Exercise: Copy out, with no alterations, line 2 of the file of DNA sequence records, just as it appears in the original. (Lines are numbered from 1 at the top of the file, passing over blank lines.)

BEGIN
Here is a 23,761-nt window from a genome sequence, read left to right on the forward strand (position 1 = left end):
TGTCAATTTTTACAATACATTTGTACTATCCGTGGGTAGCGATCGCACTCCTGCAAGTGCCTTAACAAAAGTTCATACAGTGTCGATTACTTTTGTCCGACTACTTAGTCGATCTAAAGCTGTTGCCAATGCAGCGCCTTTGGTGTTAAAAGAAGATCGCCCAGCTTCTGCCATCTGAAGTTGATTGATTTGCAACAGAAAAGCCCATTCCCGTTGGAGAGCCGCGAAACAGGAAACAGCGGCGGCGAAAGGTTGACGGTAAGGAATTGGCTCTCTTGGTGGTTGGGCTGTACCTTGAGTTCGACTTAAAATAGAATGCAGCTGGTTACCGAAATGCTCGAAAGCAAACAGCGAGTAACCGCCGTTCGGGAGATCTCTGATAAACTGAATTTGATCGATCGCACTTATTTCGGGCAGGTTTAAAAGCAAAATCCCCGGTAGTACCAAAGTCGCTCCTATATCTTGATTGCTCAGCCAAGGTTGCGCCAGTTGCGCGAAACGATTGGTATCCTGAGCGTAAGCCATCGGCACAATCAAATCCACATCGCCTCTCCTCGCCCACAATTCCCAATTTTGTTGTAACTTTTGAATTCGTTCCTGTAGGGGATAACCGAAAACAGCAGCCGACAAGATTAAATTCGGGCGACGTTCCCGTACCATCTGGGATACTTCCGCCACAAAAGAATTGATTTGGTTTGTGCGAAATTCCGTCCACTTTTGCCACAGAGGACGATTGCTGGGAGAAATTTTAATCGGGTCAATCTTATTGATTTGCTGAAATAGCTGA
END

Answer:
TGTCAATTTTTACAATACATTTGTACTATCCGTGGGTAGCGATCGCACTCCTGCAAGTGCCTTAACAAAAGTTCATACAGTGTCGATTACTTTTGTCCGACTACTTAGTCGATCTAAAGCTGTTGCCAATGCAGCGCCTTTGGTGTTAAAAGAAGATCGCCCAGCTTCTGCCATCTGAAGTTGATTGATTTGCAACAGAAAAGCCCATTCCCGTTGGAGAGCCGCGAAACAGGAAACAGCGGCGGCGAAAGGTTGACGGTAAGGAATTGGCTCTCTTGGTGGTTGGGCTGTACCTTGAGTTCGACTTAAAATAGAATGCAGCTGGTTACCGAAATGCTCGAAAGCAAACAGCGAGTAACCGCCGTTCGGGAGATCTCTGATAAACTGAATTTGATCGATCGCACTTATTTCGGGCAGGTTTAAAAGCAAAATCCCCGGTAGTACCAAAGTCGCTCCTATATCTTGATTGCTCAGCCAAGGTTGCGCCAGTTGCGCGAAACGATTGGTATCCTGAGCGTAAGCCATCGGCACAATCAAATCCACATCGCCTCTCCTCGCCCACAATTCCCAATTTTGTTGTAACTTTTGAATTCGTTCCTGTAGGGGATAACCGAAAACAGCAGCCGACAAGATTAAATTCGGGCGACGTTCCCGTACCATCTGGGATACTTCCGCCACAAAAGAATTGATTTGGTTTGTGCGAAATTCCGTCCACTTTTGCCACAGAGGACGATTGCTGGGAGAAATTTTAATCGGGTCAATCTTATTGATTTGCTGAAATAGCTGA